Everybody wins in a customer-oriented module project


In a module-based learning model, careful planning of learning assignments is the key to success. The short duration of the project gives students a foretaste of what it is like to work at a hectic project pace.

As of 2014, Häme University of Applied Sciences (HAMK) has been moving towards a module-based study structure. Studies are divided into modules, each worth 15 credits, in which key information and skills of the study field are learned. In this new model, the independent study entities of the former study structure have been combined into larger entities that consist of parts supporting each other. One module lasts eight weeks, and students participate in one module at a time. Often, there is a module project serving as the common thread to support learning. A team of around three teachers is in charge of the implementation of the module.

For instance, the following benefits are obtained in the module model:

  • Students will understand the links between different subject areas more easily.
  • Students are able to concentrate on one module at a time.
  • Modules can consist of larger learning assignments than just individual courses or study entities.
  • Teamwork between teachers is more fruitful and motivating than when working alone.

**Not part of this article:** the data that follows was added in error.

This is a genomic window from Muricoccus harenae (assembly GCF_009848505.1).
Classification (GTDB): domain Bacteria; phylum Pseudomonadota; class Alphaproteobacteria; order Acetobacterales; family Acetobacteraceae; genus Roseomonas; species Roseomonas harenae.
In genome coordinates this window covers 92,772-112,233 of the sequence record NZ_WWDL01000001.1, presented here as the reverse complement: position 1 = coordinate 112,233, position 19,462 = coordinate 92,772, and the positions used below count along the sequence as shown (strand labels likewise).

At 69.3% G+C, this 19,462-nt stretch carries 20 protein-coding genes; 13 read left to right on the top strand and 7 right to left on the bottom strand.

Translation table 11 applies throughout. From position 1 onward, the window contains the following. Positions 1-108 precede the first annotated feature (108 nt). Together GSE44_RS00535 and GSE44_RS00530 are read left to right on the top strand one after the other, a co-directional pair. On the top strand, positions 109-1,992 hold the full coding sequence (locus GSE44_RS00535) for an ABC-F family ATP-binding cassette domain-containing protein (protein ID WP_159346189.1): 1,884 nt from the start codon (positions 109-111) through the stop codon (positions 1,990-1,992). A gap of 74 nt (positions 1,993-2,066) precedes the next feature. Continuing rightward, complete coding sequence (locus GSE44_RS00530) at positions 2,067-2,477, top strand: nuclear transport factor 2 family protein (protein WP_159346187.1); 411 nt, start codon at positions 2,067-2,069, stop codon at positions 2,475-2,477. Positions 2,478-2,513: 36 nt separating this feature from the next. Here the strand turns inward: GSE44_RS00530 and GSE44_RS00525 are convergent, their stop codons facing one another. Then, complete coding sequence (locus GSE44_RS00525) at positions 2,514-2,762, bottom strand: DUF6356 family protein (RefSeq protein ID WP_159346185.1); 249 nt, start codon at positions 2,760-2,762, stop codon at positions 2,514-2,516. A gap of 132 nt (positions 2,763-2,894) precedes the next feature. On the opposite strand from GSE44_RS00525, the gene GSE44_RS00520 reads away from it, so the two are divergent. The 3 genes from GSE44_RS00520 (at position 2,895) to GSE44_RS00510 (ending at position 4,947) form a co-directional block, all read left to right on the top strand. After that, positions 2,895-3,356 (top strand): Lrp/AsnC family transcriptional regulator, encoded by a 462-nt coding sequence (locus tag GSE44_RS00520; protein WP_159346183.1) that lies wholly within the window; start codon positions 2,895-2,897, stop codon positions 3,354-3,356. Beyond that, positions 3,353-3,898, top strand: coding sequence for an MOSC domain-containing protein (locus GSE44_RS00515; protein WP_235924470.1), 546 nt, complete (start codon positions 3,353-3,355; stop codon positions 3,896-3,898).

The short duration of modules forms a challenge. Therefore, it is vital that the learning assignments are carefully planned and prepared so that the module can be successfully implemented. On the other hand, the short duration teaches students to adopt a business-like mentality, as business schedules are typically very tight.

Case Workshop Automation

In spring 2017, a module called Workshop Automation was conducted in the the English-taught degree programme in Mechanical Engineering and Production Technology at the Riihimäki campus of Häme University of Applied Sciences. Its learning objectives were strongly tied to the programming and use of numerically controlled machine tools. The starting point was to get actual production units from companies. A previous collaboration with a Hyvinkää-based company called Elkome Installaatiot Oy sparked the idea that their products might include fabricable parts that are challenging enough. Elkome Installaatiot Oy was interested in the project, and the project was agreed on. Together with the company, a few aluminium parts were selected to be manufactured during the project. The company delivered images and 3D models to HAMK. These parts were manufactured for the “shelf”, i.e. there was no acute need or tight timing requirements for them. Instead, they would be used for future assemblies. This was an excellent situation for HAMK as perfect delivery reliability cannot always be guaranteed in student projects.